The Seneca enjoyed a diverse diet rich in fruits, vegetables, legumes, fish and game. Their annual menus primarily included corn, squash and beans, which they called the "three sisters" or Deohako, "the life-supporters."
The Seneca, the largest of the five original nations that comprised the Five Nations or the Iroquois League, enjoyed berries and nuts. They prized certain plants for their medicinal powers, and they raised and consumed domesticated fowl like turkey.
Women shouldered most of the agricultural duties of growing and harvesting. Seneca women were also the sole owners of their land and homes. Men hunted deer, the black bear and the passenger pigeon; what they captured served as their major contribution to their family's subsistence.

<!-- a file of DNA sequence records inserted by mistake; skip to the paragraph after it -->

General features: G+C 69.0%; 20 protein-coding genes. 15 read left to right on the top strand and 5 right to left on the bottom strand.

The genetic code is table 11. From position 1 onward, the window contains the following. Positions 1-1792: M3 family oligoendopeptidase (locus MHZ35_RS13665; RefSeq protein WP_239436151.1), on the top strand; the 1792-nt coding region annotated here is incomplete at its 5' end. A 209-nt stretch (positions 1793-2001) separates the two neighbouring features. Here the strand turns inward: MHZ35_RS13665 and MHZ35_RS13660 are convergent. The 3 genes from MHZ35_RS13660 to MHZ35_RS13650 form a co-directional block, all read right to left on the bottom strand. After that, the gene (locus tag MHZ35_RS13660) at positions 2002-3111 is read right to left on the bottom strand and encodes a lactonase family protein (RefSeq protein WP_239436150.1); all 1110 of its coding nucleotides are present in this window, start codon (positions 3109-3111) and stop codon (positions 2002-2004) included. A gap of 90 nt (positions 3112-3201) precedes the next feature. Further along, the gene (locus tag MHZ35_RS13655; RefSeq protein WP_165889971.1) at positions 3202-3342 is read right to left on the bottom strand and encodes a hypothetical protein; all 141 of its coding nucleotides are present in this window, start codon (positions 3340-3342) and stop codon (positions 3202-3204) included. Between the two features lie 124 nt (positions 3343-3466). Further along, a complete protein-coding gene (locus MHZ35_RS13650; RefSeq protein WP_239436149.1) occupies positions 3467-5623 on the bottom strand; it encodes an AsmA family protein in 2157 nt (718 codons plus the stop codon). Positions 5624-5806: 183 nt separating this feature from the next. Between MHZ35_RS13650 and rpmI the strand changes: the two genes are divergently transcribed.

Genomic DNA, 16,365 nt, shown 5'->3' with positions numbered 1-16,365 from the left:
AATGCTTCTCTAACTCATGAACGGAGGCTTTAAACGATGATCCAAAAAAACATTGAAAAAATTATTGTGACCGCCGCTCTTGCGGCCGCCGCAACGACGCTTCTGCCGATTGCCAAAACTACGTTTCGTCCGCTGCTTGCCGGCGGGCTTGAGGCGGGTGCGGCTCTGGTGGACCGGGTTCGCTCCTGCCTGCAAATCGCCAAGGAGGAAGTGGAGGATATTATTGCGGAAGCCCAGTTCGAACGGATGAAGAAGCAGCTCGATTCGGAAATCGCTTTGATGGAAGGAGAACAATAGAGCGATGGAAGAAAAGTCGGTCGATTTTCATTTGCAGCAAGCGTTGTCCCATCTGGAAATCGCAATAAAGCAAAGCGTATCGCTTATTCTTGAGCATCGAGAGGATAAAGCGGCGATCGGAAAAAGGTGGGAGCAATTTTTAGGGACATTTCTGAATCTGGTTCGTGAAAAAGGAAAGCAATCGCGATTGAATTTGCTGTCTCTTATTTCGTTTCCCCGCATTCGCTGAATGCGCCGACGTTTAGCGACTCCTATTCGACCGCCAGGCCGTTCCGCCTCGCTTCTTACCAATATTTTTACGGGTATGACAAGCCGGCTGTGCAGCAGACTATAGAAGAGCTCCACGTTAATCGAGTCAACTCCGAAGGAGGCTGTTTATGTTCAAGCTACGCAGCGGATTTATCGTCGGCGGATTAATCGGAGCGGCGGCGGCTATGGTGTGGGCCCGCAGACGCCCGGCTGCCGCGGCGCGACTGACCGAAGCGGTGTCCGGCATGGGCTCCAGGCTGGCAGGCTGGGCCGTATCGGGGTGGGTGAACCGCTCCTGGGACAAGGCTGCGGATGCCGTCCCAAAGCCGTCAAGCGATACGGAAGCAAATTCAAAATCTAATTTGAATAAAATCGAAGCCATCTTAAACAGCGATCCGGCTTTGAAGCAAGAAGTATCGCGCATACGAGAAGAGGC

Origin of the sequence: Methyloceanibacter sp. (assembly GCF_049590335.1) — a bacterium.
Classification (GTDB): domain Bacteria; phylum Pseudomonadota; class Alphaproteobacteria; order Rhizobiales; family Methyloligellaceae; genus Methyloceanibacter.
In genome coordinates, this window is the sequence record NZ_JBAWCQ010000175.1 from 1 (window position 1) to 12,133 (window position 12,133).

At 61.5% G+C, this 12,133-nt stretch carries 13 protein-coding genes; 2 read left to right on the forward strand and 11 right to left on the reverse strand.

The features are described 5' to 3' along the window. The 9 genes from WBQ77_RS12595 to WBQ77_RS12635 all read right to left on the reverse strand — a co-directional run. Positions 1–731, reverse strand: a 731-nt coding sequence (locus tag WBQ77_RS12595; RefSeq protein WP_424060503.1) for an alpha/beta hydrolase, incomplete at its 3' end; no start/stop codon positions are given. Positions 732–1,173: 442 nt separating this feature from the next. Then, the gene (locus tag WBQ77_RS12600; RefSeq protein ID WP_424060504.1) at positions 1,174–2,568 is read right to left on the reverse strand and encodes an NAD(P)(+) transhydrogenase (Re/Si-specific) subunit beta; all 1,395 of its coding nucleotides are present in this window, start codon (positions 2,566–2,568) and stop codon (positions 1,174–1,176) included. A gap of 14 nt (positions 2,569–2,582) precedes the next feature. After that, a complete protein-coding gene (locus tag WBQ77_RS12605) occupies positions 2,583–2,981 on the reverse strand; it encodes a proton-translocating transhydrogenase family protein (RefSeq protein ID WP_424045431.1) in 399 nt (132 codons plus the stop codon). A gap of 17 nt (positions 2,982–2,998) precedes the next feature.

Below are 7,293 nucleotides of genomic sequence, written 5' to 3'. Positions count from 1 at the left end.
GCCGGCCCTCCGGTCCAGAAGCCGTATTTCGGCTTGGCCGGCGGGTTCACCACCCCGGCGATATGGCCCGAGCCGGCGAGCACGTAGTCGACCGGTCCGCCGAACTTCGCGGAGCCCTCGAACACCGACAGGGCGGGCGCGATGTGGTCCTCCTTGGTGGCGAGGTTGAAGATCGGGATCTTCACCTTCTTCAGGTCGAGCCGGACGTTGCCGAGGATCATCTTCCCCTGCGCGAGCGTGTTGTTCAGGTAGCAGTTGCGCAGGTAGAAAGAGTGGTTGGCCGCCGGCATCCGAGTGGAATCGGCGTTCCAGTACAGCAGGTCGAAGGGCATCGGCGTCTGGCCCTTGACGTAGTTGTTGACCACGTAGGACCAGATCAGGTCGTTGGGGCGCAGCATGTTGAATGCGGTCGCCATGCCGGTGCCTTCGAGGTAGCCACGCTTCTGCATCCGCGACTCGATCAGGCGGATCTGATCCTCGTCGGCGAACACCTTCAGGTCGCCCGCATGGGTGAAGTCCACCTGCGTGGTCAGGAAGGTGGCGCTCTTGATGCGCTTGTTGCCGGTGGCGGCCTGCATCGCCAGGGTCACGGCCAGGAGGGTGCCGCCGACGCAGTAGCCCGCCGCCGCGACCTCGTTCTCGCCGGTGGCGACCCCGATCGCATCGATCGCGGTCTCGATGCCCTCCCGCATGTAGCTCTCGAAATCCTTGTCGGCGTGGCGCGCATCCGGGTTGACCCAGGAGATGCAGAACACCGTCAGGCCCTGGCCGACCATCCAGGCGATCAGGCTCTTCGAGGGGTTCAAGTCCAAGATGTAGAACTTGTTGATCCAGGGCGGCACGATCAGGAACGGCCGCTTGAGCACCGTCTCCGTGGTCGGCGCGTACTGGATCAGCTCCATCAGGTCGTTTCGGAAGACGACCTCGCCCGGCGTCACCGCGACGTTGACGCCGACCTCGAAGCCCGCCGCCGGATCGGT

The Cornplanter band of Seneca conducted annual fish drives. They used horses to pull a giant rake that gathered fish into a V-shaped fence called a weir. Once the fish were trapped, the men speared the fish. The waterways of the Eastern Woodlands teemed with brook trout, sturgeon, shovelnose, walleye, and white and yellow bass, all of which the Seneca relished.
Each year when the passenger pigeons of the Eastern Woodlands returned to their nesting grounds, Seneca men hunted the young pigeons, or squabs, leaving their parents to breed again.